All Forums > Hardball Dynasty Baseball > Hardball Dynasty > Amateur Draft Signability
9/3/2013 1:02 PM
There's no "essentially" in a sim.  I can see what you're saying, but when it's coupled with the actual responses that tell you where you stand, I think it becomes pretty clear, especially since there's no other parties involved in a draftee negotiation.  You never have to guess if someone wants more money in this game.
9/3/2013 1:10 PM (edited)
Posted by AlCheez on 9/3/2013 1:02:00 PM (view original):
There's no "essentially" in a sim.  I can see what you're saying, but when it's coupled with the actual responses that tell you where you stand, I think it becomes pretty clear, especially since there's no other parties involved in a draftee negotiation.  You never have to guess if someone wants more money in this game.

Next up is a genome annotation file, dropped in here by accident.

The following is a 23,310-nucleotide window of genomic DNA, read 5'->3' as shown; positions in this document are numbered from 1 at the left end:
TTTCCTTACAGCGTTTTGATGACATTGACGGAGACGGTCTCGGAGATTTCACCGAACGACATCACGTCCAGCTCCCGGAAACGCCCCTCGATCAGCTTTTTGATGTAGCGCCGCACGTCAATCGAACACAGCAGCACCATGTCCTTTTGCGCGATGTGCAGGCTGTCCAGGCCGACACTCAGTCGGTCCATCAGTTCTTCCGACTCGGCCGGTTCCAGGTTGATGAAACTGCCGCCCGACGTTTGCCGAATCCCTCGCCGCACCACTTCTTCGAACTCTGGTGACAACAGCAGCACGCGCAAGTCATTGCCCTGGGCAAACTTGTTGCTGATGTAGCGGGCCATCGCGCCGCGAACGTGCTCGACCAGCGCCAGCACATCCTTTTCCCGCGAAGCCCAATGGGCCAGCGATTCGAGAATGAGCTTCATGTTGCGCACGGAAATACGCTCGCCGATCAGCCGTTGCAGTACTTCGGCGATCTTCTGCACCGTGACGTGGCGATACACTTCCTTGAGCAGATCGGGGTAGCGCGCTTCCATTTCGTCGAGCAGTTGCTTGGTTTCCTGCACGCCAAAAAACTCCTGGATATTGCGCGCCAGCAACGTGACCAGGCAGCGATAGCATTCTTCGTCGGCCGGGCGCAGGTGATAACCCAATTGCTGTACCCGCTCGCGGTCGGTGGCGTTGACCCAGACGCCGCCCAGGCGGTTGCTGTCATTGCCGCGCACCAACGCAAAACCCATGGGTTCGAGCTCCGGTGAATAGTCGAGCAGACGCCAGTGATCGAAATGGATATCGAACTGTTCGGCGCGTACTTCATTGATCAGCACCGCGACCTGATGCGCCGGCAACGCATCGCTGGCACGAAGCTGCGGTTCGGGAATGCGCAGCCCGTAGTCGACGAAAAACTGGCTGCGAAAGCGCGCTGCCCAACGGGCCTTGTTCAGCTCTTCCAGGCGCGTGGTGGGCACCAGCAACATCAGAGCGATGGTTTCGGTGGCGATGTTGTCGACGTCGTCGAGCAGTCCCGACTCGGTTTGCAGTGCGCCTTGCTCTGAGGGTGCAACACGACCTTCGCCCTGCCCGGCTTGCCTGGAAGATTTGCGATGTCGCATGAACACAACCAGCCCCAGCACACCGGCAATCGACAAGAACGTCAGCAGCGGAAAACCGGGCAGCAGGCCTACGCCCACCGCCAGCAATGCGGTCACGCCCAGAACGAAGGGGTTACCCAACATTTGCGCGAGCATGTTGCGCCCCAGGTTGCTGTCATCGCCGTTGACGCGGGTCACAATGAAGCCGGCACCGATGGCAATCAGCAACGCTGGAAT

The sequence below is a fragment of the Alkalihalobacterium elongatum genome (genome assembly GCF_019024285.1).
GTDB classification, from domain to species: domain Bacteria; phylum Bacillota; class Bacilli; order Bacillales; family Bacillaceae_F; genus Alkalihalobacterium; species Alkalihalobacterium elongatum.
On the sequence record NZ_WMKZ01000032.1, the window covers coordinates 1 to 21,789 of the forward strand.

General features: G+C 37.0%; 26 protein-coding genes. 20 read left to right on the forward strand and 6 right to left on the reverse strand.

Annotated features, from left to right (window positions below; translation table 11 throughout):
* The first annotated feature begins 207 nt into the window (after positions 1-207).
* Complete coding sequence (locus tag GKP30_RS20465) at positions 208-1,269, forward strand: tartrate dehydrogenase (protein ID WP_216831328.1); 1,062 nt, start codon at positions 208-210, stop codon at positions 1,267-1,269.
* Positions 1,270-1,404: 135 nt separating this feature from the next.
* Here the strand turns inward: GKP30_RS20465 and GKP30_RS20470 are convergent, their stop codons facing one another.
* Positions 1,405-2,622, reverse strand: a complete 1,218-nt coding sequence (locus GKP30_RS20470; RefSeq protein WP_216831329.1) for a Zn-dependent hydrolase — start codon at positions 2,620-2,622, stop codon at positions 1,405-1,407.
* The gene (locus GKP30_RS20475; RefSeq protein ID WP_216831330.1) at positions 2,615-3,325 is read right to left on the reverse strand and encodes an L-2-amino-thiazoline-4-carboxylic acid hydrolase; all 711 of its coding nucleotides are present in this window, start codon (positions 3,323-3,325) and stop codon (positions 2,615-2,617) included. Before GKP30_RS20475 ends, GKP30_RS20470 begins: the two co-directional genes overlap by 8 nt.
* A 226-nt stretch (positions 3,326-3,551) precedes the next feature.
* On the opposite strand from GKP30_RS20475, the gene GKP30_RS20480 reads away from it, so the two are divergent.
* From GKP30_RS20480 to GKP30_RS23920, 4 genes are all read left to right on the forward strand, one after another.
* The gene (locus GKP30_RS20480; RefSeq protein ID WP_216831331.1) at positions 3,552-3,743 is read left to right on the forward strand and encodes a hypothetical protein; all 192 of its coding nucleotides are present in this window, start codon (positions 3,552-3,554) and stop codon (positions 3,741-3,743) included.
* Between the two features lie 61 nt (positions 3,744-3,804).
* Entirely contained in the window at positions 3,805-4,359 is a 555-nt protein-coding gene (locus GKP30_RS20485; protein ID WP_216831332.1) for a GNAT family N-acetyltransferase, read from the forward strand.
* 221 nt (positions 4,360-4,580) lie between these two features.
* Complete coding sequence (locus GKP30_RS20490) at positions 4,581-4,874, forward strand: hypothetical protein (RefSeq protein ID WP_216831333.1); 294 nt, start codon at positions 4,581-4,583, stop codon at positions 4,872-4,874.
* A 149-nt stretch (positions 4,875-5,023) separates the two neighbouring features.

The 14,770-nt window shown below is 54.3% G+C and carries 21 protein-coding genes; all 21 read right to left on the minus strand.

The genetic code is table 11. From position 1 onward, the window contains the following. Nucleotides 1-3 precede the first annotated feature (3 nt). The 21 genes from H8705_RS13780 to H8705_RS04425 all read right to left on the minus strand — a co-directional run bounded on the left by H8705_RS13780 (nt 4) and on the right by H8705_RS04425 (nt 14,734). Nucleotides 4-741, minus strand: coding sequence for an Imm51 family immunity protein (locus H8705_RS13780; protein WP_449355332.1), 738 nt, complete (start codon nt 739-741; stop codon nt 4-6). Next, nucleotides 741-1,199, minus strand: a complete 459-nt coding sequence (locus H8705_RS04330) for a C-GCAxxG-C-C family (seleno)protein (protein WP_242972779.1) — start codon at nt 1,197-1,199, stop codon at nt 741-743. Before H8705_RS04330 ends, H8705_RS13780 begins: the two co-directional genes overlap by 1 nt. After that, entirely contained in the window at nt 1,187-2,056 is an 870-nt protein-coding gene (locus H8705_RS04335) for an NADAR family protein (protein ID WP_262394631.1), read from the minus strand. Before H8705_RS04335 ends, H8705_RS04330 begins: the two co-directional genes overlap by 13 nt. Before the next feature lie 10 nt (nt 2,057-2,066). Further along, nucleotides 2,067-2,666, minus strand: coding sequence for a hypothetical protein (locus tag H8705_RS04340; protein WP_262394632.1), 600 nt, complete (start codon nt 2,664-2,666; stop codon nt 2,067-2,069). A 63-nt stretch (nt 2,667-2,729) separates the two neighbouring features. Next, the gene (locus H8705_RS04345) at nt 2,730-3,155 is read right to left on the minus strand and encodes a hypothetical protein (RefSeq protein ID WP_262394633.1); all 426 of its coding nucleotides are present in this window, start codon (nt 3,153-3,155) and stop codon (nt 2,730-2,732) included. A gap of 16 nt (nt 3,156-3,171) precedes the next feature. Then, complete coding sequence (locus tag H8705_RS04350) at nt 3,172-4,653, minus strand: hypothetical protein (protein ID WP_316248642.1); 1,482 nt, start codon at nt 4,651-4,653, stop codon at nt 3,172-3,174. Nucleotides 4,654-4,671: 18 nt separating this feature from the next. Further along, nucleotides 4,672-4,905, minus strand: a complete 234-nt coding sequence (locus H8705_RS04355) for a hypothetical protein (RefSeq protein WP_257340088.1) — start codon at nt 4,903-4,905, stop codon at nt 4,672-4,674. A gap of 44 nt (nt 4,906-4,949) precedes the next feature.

So you think logically in real life, if a player says that "hmm I'm not sure if I want to go back to college or not", the GM will assume that throwing more money at the player would not affect the decision then?

How about you personally, if you were the player? A few extra hundred thousand wouldn't influence your decision at all?

It is far from clear that offering the player more money will have no effect. Clearly I did have to guess, because if it were the clear that offering more money wouldn't help, then the response the player would be something like: "this decision isn't about money, it's about whether I value playing pro ball or going back to college, and there is nothing you can do that will influence my decision, so please give me a week to decide".
9/3/2013 1:10 PM
This isn't real life - it's a sim game, a sim game in which when people want more money, they tell you they want more money and don't ask you to read between the lines.